This suggests a third distinction between concepts of the two kinds. In the case of abstractive concepts, the quantitative form of the concept, e.g., a measure of its 'amount,' can be derived directly from the empirical laws simply by grouping of terms. In the case of hypothetical concepts, mere grouping of terms is not sufficient. We are less assured of this distinction than of the other two, but we have not been able to think of any exceptions. It seems to us also that, in the case of Hull, this is the point which makes our distinction between hypothetical constructs and intervening variables most obvious. Let us therefore consider Hull's equations as an example.
In Principles of Behavior, the influence of certain independent variables such as number of reinforcements, delay in reward, stimulus-response asynchronism, etc., upon response strength is experimentally investigated. In the study of the influence of each of these, the other independent variables are [p. 98] held constant. The experimental findings lead to the formulation of the separate laws of dependence as a set of growth and decay functions. We shall neglect for the moment the complication of drive and of all other variables which intervene between the construct sHr and the empirical measure of response. That is to say, we shall deal only with the variables introduced in Hull's Postulate 4. The mathematical statement of Postulate 4 is
sHr = M (1-e-kw )
e-jt e-ut' (1-e-iN
(5, p. 178)
This equation asserts that habit strength is a certain joint function of four variables which refer to direct empirical quantities-number of reinforcements, delay in reinforcement, amount of reinforcement, and asynchronism between the discriminative stimuli and the response. It is important to see that in this case Hull does not distinguish the four experimentally separated laws combined in the equation by separate concept-names; the only intervening variable introduced is habit strength, which is written as an explicit function of four empirical variables w, t, t', and N. It would be quite possible to introduce an intervening variable referring to, say, the last bracket only; it might be called 'cumulative reinforcement' and it would be a function of only one empirical variable, N. This would be the most reasonable breakdown of habit strength inasmuch as the other three growth functions (two negative) serve merely to modify the asymptote M (5, p. 181). That is to say, given a certain (maintained) rule for the amount of reinforcement given and two time-specifications concerning the constant relation of the response to two other operations, we have determined a parameter m for a dynamic curve describing the course of acquisition of habit strength. The quantity (1-e-iN ) (which we are here calling 'cumulative reinforcement') is then an intervening variable which is multiplied by the parameter m in order to determine the value of habit strength after N reinforcements have occurred.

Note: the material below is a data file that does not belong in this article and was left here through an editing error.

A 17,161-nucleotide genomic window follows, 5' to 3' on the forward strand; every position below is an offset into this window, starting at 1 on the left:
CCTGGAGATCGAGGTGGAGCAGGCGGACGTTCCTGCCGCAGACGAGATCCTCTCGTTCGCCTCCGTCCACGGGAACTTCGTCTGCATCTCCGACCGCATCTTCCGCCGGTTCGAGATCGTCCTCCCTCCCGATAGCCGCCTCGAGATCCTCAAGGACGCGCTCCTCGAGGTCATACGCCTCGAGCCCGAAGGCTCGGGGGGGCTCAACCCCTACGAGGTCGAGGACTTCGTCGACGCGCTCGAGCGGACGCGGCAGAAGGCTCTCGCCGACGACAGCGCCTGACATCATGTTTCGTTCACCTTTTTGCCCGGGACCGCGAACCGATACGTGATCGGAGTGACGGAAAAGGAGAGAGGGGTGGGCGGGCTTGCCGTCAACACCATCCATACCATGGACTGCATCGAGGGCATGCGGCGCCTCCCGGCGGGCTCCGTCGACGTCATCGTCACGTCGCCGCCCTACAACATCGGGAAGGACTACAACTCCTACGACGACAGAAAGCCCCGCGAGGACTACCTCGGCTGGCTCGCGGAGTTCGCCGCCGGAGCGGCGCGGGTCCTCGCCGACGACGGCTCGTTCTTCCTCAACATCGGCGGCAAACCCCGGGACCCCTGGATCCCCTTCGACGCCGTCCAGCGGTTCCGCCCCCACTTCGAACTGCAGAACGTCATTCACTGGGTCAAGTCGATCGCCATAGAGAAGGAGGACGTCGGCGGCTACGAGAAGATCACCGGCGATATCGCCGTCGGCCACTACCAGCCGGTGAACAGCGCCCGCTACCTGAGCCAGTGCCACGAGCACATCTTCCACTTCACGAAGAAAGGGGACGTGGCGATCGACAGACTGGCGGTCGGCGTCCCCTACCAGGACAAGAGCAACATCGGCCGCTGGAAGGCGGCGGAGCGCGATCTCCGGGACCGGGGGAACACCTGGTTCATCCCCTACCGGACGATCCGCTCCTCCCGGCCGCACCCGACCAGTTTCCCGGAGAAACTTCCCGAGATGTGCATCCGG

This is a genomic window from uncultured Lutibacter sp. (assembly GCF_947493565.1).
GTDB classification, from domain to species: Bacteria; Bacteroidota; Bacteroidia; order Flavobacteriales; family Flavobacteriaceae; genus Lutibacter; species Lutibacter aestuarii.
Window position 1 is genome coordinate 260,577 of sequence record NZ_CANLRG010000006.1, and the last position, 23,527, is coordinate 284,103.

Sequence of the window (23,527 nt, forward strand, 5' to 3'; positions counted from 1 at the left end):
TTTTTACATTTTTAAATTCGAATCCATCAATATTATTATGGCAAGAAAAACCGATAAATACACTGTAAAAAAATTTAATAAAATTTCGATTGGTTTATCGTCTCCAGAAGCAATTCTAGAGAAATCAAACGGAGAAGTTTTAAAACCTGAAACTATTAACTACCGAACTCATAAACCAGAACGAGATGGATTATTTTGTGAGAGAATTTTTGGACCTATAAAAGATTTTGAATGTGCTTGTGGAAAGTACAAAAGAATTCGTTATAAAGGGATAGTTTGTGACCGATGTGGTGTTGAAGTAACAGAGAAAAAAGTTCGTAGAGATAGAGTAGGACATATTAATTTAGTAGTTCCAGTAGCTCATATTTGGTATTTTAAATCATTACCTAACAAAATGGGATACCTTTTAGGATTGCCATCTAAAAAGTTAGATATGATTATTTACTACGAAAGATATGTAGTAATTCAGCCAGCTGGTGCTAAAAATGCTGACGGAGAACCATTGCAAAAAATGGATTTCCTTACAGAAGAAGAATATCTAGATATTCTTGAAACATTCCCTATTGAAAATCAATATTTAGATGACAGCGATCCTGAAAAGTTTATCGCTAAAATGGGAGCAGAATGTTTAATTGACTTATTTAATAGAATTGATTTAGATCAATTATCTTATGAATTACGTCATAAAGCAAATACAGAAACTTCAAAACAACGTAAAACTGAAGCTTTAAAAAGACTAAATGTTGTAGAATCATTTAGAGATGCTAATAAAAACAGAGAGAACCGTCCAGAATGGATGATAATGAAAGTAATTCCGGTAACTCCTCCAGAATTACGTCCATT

Suppose now that a critic asks us whether our 'cumulative reinforcement' really exists. This amounts to asking whether we have formulated a 'correct statement' concerning the relation of this intervening variable to the anchoring (empirical) variables. For since the statement of 'existence' for the intervening variable is so far confined to the equations above, the 'existence' of cumulative reinforcement reduces strictly to the second question. And this second question, as to whether the statement about the intervening variable's relation to the facts is correct, is in turn equivalent to the question, "Are the empirical variables related in such-and-such a way?" In other words, to confirm the equation for habit strength, it is merely necessary to state that (as Hull assumes in his earlier chapters) with drive, etc., constant, some empirical measure of response strength R is a linear function of habit strength. Then we can write directly,
R = C ( sHr ) = C . F ( w ) G (t) H (t') J (N) = Q ( w, t, t', N ).